Tips and tricks all travelers should know
Karin Kemp thought she'd done everything she could to not look like a tourist in Belgium. She wore muted clothes, learned helpful phrases in French and Flemish, and did her best to blend in. Still, Americans would stop her on the street to ask for directions.
"I finally asked one how he knew I was an American," says Kemp, a retired graphic designer from Matthews, North Carolina. "He pointed to my shoes."
She was wearing white sneakers. Gotcha!
You should be concerned about fitting in, even if you're an artist like Kemp. Standing out while you're visiting another place can make life uncomfortable – and it could even cost you yours. This summer, four visitors cycling in Tajikistan were targeted and killed by terrorists. The U.S. State Department is continuously warning Americans about travel abroad, sometimes advising them to stay away from touristy areas.
So how do you not look like a tourist, even if you are one? It's a combination of wearing the right clothes, visiting the right places, and behaving in an un-touristy way, say experts.
It's what you wear
"Nothing identifies you more like a tourist and an American as white Nike sneakers," says Kemp. "The blue jeans and sneakers went in the closet."
Sometimes, blending in means staying away from clothes marketed to travelers.
"Locals don’t wear zip-off pants and breathable mesh shorts," says Summer Davis, who spent two years as a tour guide in Morocco.
Cameras are also a dead giveaway.
"If you enjoy photography, I would suggest using a bag for your camera that doesn't immediately look like a camera bag," says Wayne Goodwin, a world traveler who founded Evolve Travel Goods, a travel gear company.
But make sure it's the right bag.
"Having a backpack or fanny pack are also dead giveaways that you don't fit in," says Glen Loveland, a human resources manager who lives in Beijing.
Bottom line: If you want to blend in, you have to look the part. You don't have to look like a local, but avoiding bright clothes, glittery jewelry and high-end electronics can make you less of a target.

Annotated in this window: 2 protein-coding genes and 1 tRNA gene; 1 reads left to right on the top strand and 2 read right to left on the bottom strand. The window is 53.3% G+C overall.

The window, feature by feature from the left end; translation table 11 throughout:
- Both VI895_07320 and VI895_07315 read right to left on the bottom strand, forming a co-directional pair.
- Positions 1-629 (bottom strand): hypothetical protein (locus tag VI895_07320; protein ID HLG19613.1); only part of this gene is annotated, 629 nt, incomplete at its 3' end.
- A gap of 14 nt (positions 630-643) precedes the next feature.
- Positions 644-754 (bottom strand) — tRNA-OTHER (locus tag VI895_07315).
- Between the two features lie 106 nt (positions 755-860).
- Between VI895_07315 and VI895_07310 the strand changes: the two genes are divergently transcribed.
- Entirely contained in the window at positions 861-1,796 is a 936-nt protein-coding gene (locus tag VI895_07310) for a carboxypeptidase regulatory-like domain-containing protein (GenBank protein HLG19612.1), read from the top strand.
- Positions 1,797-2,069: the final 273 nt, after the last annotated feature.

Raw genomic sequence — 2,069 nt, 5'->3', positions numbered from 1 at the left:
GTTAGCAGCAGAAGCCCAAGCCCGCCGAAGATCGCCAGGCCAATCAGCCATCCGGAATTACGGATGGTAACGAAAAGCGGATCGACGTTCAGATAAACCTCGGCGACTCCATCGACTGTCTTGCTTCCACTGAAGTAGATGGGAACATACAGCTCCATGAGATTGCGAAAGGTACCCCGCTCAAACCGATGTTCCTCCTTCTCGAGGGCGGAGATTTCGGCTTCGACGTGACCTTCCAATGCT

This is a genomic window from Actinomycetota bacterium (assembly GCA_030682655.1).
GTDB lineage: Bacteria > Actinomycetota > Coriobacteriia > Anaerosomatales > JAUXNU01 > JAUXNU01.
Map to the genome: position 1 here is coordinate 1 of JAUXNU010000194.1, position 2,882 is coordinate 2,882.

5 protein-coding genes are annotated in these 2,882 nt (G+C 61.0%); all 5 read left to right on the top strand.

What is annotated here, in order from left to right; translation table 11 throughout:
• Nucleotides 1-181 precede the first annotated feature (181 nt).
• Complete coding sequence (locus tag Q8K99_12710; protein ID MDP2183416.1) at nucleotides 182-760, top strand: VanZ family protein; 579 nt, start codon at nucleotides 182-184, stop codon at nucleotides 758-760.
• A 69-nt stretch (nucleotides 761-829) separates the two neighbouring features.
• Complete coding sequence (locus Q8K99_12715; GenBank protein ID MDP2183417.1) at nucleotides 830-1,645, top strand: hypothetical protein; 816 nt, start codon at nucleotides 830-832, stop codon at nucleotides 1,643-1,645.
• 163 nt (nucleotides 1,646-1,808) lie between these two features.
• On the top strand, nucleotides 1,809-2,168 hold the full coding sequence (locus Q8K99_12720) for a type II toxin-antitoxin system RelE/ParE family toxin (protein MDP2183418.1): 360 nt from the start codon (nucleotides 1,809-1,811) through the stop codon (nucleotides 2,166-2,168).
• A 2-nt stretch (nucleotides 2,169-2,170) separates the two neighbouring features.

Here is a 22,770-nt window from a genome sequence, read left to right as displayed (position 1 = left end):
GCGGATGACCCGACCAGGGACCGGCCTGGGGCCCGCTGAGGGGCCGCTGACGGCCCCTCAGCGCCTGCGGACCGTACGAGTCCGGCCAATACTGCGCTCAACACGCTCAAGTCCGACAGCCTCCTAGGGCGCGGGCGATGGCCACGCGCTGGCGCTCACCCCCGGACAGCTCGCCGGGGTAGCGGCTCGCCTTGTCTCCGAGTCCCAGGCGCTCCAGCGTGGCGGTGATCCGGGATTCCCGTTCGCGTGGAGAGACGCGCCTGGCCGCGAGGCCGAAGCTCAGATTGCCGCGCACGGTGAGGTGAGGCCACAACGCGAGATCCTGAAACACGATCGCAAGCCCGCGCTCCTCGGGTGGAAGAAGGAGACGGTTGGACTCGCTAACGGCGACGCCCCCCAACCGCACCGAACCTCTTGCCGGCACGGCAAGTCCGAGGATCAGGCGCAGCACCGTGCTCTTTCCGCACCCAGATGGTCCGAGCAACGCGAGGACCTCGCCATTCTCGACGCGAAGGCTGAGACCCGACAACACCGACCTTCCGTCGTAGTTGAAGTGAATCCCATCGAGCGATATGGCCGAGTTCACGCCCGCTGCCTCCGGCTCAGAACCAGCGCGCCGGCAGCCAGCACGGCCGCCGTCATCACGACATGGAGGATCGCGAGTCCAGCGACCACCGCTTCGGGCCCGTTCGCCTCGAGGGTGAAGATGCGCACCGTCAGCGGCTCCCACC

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It's where you go
Paula Miller, a retired teacher who lives in Kitty Hawk, North Carolina, watches the ebb and flow of tourists in her town.
"It’s pretty easy to figure out if they are tourists," she says. "From the erratic driving patterns to the entire family visiting the grocery store. Most of our visitors rent houses near the beach, so they are often stocking up at the grocery store and trailing each other around the aisles. We have one main road, and people often make sudden braking moves or turn without signaling."
Sometimes, tourists flock to dangerous places. For example, the State Department warns that visitors to Turkey should "stay alert" in locations frequented by Westerners, particularly at popular tourist locations in Istanbul. The reason is simple: For the bad guys, tourist attractions are a target-rich opportunity.
And sometimes, tourists don't even know why they're there. Seriously. At Walden Pond, some visitors don't see what the big deal is, according to Corinne Smith, who works at the gift shop and has authored several books on Henry David Thoreau.
"Don't come in and say, 'I don't remember – why is this place important?'" she says. "Know at least a little when you come."
Otherwise, they'll know you're a tourist.
It's how you act
The final way to not look like a tourist is to not act like one. And as you can imagine, I could write an entire book on this subject.
The list of annoying tourist behaviors is long. When I lived in Orlando, we could always tell the tourists by their vehicles. They drove overpacked minivans that occasionally veered off I-4 because Dad was driving all night to get to Disney World. Oh, and the out-of-state plates, of course.
Michael Brein, a Seattle psychologist who specializes in travel, says visitors who do annoying or culturally insensitive things can't help themselves. They're just ignorant.
"They neither particularly understand much of the depth of the peoples and cultures of the countries they are visiting," he says. "Nor do they have an appreciation of the languages and subtleties of the cultures."
But there's hope if you're trying to not look like a tourist. You can study local customs before you go and make an effort to learn about the place you're visiting. You can take a few minutes to pack the right clothes – and plan the right itinerary. Who knows, you might have a better trip?
More insider tips on how to not look like a tourist
• Think of it as a game. At least that's how behavioral strategist Ron Evans describes the art of blending in. "How closely can I mimic surrounding behavior to fit in without notice?" asks Evans, who runs a consulting firm called Group of Minds. "I consider it a fascinating game."
• No maps! That's the advice of Alexa Amador, a digital marketer for a health services company in Sugar Land, Tex., who frequently visits Europe. "Don't walk around with a giant map in your hands," she says. "Oh boy, everyone can tell when someone is very lost, pacing back and forth, unfolding and refolding the map, and are on the verge of panicking." Instead, keep the map on your phone – and stay cool.
• Slow down. Tourists try to do everything in a day. If you stop running, you won't stand out. "Just be still for a while – at a café table, on the perimeter of a tourist site, on the bench by the river," advises Debra Ruzbasan, a sales manager for Ed-Ventures, a tour operator. "You will blend in. You will also be less of a target for pickpockets and other nuisances."